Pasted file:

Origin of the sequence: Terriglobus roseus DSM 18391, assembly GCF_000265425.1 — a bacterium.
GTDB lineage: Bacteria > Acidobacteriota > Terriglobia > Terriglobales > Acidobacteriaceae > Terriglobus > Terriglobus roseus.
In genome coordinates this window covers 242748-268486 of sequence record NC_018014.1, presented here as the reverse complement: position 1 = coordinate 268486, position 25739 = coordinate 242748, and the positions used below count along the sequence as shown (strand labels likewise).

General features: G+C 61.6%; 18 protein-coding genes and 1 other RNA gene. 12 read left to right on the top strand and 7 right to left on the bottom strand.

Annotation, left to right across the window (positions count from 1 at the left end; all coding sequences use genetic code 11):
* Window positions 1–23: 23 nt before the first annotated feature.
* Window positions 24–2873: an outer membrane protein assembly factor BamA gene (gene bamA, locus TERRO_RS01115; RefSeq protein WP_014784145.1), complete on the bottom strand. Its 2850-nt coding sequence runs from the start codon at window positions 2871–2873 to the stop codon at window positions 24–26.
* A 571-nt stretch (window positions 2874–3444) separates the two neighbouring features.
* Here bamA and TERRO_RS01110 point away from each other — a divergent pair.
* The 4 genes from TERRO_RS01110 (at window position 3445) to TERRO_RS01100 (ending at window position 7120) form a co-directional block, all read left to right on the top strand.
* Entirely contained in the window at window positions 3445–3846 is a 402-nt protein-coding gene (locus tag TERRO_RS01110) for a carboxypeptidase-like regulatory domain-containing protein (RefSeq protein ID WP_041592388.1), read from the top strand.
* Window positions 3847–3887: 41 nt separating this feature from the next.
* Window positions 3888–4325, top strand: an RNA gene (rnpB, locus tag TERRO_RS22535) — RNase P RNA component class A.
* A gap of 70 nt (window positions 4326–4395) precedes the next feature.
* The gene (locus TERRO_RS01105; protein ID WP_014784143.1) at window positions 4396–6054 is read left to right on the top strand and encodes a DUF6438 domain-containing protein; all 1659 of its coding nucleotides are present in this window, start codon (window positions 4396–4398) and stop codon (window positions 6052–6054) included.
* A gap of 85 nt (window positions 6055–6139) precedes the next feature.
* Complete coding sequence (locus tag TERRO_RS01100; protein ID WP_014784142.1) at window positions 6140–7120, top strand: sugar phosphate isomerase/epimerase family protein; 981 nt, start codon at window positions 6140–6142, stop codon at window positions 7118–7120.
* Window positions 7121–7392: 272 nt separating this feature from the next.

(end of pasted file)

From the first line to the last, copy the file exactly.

Origin of the sequence: Terriglobus roseus DSM 18391, assembly GCF_000265425.1 — a bacterium.
GTDB lineage: Bacteria > Acidobacteriota > Terriglobia > Terriglobales > Acidobacteriaceae > Terriglobus > Terriglobus roseus.
In genome coordinates this window covers 242748-268486 of sequence record NC_018014.1, presented here as the reverse complement: position 1 = coordinate 268486, position 25739 = coordinate 242748, and the positions used below count along the sequence as shown (strand labels likewise).

General features: G+C 61.6%; 18 protein-coding genes and 1 other RNA gene. 12 read left to right on the top strand and 7 right to left on the bottom strand.

Annotation, left to right across the window (positions count from 1 at the left end; all coding sequences use genetic code 11):
* Window positions 1–23: 23 nt before the first annotated feature.
* Window positions 24–2873: an outer membrane protein assembly factor BamA gene (gene bamA, locus TERRO_RS01115; RefSeq protein WP_014784145.1), complete on the bottom strand. Its 2850-nt coding sequence runs from the start codon at window positions 2871–2873 to the stop codon at window positions 24–26.
* A 571-nt stretch (window positions 2874–3444) separates the two neighbouring features.
* Here bamA and TERRO_RS01110 point away from each other — a divergent pair.
* The 4 genes from TERRO_RS01110 (at window position 3445) to TERRO_RS01100 (ending at window position 7120) form a co-directional block, all read left to right on the top strand.
* Entirely contained in the window at window positions 3445–3846 is a 402-nt protein-coding gene (locus tag TERRO_RS01110) for a carboxypeptidase-like regulatory domain-containing protein (RefSeq protein ID WP_041592388.1), read from the top strand.
* Window positions 3847–3887: 41 nt separating this feature from the next.
* Window positions 3888–4325, top strand: an RNA gene (rnpB, locus tag TERRO_RS22535) — RNase P RNA component class A.
* A gap of 70 nt (window positions 4326–4395) precedes the next feature.
* The gene (locus TERRO_RS01105; protein ID WP_014784143.1) at window positions 4396–6054 is read left to right on the top strand and encodes a DUF6438 domain-containing protein; all 1659 of its coding nucleotides are present in this window, start codon (window positions 4396–4398) and stop codon (window positions 6052–6054) included.
* A gap of 85 nt (window positions 6055–6139) precedes the next feature.
* Complete coding sequence (locus tag TERRO_RS01100; protein ID WP_014784142.1) at window positions 6140–7120, top strand: sugar phosphate isomerase/epimerase family protein; 981 nt, start codon at window positions 6140–6142, stop codon at window positions 7118–7120.
* Window positions 7121–7392: 272 nt separating this feature from the next.